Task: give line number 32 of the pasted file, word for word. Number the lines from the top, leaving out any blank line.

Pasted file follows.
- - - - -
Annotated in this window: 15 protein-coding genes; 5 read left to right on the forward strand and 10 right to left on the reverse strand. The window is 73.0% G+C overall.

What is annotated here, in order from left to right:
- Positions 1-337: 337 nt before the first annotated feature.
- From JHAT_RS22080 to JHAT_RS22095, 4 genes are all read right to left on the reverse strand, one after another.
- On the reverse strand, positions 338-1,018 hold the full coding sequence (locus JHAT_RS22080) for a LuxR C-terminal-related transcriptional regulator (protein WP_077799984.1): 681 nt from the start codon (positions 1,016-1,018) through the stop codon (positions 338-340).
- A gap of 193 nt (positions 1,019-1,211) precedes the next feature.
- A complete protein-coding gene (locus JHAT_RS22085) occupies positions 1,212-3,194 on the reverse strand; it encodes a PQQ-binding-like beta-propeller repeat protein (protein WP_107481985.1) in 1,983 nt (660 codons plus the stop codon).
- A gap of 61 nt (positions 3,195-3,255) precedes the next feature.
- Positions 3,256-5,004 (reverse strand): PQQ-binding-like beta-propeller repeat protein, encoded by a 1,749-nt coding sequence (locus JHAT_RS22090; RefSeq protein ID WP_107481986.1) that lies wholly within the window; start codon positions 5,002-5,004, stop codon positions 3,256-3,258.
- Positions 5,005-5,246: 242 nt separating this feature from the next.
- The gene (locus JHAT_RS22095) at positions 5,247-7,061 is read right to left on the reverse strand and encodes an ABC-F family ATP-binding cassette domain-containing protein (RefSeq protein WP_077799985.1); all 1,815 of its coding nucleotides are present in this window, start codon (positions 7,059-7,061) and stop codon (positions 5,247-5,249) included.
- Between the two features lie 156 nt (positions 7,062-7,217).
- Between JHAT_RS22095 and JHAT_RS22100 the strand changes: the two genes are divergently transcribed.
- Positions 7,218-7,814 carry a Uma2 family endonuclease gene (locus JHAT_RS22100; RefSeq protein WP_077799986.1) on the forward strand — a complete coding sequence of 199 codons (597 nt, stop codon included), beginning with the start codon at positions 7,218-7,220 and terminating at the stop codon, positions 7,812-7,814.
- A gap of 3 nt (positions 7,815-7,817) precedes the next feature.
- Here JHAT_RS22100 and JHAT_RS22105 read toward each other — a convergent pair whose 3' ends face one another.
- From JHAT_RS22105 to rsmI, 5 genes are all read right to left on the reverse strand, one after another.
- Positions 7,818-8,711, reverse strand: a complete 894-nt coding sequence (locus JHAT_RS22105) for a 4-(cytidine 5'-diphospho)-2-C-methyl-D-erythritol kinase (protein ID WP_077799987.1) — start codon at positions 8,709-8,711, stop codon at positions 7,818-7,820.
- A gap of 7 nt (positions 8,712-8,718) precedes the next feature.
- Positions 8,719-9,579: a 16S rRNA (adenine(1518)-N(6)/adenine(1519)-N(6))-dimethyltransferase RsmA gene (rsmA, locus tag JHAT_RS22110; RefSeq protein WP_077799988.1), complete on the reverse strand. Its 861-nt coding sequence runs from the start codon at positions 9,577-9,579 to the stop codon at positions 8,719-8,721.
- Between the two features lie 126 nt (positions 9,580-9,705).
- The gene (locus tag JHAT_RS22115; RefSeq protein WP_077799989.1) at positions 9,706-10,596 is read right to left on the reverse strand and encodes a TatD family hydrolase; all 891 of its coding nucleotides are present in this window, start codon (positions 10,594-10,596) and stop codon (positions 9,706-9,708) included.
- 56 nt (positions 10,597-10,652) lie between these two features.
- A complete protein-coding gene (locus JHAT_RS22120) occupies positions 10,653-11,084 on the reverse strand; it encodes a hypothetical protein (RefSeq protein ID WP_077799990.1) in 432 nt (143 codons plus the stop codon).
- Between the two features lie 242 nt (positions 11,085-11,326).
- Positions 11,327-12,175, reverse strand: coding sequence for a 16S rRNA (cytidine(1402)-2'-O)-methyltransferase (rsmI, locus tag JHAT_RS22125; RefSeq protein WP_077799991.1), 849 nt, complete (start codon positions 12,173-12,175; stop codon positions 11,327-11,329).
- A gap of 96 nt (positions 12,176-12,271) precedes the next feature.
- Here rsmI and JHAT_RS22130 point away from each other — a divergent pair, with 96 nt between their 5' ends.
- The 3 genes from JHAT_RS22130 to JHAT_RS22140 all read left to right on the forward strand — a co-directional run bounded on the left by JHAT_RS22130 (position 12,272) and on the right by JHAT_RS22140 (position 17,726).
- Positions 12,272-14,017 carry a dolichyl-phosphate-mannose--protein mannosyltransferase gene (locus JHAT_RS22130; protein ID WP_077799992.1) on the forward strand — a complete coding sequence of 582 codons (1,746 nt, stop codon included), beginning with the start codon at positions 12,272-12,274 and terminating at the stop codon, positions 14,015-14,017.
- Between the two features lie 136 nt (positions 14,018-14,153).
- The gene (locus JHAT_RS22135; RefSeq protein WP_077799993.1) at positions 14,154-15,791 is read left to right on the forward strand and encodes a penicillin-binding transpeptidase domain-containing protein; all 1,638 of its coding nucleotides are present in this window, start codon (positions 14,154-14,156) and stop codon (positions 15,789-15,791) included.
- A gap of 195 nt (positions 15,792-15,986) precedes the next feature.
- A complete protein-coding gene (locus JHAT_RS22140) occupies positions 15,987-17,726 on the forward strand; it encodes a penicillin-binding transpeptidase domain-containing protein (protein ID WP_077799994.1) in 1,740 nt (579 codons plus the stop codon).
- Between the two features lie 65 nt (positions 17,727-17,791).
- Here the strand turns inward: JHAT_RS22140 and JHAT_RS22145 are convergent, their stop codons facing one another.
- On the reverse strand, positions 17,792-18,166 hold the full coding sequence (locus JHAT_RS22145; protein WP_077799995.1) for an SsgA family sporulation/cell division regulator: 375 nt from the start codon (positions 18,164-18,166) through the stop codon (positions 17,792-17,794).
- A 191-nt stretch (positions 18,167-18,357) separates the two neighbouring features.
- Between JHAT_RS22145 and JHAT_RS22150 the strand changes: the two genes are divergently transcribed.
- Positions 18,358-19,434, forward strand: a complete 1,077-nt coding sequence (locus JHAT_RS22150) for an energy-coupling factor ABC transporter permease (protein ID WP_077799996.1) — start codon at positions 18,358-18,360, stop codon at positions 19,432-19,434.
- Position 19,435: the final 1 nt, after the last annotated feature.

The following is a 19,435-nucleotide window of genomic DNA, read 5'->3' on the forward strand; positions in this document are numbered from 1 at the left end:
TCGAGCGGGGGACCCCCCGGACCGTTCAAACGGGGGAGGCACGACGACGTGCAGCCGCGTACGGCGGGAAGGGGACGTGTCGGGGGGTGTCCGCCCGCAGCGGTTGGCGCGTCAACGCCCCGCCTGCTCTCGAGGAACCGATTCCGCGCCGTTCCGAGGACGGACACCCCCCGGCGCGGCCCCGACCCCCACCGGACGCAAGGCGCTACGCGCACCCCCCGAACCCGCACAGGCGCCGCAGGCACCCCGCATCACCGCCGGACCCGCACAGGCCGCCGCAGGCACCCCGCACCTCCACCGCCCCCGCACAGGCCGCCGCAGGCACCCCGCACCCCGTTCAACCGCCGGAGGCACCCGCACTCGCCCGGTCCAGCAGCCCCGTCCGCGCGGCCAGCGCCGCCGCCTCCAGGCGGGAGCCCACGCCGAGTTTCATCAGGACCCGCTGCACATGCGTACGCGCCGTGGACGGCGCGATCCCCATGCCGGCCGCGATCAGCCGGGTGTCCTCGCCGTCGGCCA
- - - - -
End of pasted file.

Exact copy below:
- The gene (locus JHAT_RS22135; RefSeq protein WP_077799993.1) at positions 14,154-15,791 is read left to right on the forward strand and encodes a penicillin-binding transpeptidase domain-containing protein; all 1,638 of its coding nucleotides are present in this window, start codon (positions 14,154-14,156) and stop codon (positions 15,789-15,791) included.